The wiring between the original and Boyart’s version hardly needs forcing. Géricault was triggered to make his own colossal disaster epic of abandoned souls by newspaper stories of a maritime calamity and followed it up by talking to two of the survivors who had published their accounts. Boyart, who was also responsible for the Liberty mural, uses images and reports of the desperate of our own time, foundering in their rubber dinghies or washed up lifeless on the shore. For both artists the pathos and cruelty of abandonment functions as commentary on the injustices and inequalities of their times. The historian Jules Michelet was right when he commented in a lecture in the 1840s that for Géricault “our whole society was aboard the raft of the Medusa”. Boyart says that the raft is “a metaphor to show we are all on the raft”, adding that the Romantics were “the first artists who started to answer back to power”. 

To contemporaries the grim story seemed exemplary. The Medusa was taking passengers to west Africa to re-establish the French colony of Senegal in the summer of 1816 when it ran aground off the coast. The aristocratic captain, a friend of King Louis XVIII, reserved the few lifeboats for the well-to-do officials and merchants while the hoi polloi were packed on to a makeshift raft with almost no provisions or water. The lifeboats were meant to tow the raft to the coast, but when the sheer weight of numbers made progress impossible, the captain cut the connecting ropes, guaranteeing a death sentence for the occupants of the raft. Horrors — drowning, murders, cannibalism — ensued. When rescuers arrived on the scene 15 days later they found strips of human flesh, nailed to the mast to dry out. Just 15 of the original 146 had survived and not all of those made it back.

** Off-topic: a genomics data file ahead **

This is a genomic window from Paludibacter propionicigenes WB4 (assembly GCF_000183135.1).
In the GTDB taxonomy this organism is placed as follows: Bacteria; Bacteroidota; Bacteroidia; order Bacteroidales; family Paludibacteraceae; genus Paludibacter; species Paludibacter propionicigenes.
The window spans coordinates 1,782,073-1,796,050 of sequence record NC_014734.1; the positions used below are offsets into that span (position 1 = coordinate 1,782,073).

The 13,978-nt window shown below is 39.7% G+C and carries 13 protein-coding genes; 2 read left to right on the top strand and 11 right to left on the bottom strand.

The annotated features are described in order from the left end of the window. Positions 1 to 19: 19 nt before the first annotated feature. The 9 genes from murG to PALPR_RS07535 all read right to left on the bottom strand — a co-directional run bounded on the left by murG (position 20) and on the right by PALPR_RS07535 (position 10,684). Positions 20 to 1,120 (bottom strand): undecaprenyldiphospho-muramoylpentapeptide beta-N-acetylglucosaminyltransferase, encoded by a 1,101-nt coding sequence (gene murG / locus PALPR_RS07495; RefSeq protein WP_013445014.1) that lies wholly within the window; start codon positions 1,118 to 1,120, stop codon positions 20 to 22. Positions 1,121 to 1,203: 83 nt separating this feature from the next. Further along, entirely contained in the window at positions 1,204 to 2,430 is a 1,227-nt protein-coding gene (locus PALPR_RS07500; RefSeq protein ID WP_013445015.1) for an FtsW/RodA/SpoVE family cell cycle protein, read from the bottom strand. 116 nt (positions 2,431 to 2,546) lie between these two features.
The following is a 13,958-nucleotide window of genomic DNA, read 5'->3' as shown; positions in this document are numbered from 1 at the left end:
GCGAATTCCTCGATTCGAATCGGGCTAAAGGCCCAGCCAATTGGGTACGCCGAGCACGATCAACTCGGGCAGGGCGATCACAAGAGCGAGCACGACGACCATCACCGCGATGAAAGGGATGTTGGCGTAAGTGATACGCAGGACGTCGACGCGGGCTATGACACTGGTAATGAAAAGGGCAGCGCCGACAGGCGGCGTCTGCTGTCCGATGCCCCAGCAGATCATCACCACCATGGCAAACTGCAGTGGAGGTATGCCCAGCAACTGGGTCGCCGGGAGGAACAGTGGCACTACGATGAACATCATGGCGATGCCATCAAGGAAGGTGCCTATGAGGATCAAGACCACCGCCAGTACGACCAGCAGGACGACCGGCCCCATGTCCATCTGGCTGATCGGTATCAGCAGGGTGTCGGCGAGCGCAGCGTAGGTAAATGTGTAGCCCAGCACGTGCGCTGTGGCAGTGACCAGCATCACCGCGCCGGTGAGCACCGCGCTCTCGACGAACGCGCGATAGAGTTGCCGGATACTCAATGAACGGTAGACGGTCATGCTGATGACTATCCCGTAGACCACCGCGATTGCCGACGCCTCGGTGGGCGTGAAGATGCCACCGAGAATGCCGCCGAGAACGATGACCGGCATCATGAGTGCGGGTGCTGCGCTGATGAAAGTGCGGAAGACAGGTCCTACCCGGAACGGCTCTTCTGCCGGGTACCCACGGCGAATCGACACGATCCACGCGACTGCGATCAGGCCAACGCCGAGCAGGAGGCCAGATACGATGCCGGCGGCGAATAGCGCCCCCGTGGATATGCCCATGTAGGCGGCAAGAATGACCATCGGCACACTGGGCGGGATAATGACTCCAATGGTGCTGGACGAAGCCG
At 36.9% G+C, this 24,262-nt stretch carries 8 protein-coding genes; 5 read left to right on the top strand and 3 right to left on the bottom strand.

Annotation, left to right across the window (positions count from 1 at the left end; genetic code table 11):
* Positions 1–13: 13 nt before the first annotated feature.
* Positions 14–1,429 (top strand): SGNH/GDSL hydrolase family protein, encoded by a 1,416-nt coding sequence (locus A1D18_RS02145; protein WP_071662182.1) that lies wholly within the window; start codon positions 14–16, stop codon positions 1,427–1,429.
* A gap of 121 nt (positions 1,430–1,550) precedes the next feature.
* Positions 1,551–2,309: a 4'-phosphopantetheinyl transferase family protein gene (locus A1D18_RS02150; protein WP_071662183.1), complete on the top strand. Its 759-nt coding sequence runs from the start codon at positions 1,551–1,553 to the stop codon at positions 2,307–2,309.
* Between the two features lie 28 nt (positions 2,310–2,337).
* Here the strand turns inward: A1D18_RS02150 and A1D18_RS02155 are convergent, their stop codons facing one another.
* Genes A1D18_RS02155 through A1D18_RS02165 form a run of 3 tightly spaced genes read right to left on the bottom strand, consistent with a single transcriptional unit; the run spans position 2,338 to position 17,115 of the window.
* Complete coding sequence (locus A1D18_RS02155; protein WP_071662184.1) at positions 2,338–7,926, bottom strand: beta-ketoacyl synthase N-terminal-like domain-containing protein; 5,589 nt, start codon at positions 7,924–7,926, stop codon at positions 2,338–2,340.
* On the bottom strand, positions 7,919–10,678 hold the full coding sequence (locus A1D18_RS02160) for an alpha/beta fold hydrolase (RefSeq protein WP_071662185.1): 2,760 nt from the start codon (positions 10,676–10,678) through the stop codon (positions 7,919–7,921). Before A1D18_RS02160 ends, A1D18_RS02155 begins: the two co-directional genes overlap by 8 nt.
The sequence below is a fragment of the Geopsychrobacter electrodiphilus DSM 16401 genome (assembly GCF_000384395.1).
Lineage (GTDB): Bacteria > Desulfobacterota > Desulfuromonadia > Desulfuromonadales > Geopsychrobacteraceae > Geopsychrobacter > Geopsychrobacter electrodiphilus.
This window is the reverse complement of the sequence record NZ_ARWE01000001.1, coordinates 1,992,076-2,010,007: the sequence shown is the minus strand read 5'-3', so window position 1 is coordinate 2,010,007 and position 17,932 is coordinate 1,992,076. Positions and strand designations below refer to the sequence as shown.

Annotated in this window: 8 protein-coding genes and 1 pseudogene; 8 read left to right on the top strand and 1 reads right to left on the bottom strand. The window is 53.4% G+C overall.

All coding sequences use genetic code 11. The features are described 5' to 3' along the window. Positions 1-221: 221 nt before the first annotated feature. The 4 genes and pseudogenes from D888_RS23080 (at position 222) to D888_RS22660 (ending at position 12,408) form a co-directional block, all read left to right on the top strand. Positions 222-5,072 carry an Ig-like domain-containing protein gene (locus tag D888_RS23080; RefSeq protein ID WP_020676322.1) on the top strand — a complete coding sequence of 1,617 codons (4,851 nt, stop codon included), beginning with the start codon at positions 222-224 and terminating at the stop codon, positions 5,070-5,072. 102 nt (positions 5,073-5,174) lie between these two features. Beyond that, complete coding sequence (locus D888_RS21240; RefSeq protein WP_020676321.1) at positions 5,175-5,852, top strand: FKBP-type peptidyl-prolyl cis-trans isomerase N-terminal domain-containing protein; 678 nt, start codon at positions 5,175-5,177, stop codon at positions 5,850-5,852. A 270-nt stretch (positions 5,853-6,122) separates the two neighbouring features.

Théodore Géricault’s ‘The Raft of the Medusa’ (c1818) © Alamy

Géricault treated the enormous work as a sacred mission. When it came time for him to move from making compositional studies on paper to the painting itself, he cut off his hair and got to work in a studio full of body parts he had collected from anatomical dissections and the morgue. And he made one critical decision not anticipated in any of the drawings preserved at the Musée des Beaux-Arts in Rouen.

The figure at the very summit of the human pyramid of the alive and the dead became in the finished painting an African, modelled by an actor and acrobat, Joseph — last name unknown. Since Géricault added two more black bodies (only one African was among the survivors), his decision was weighty with moral implications.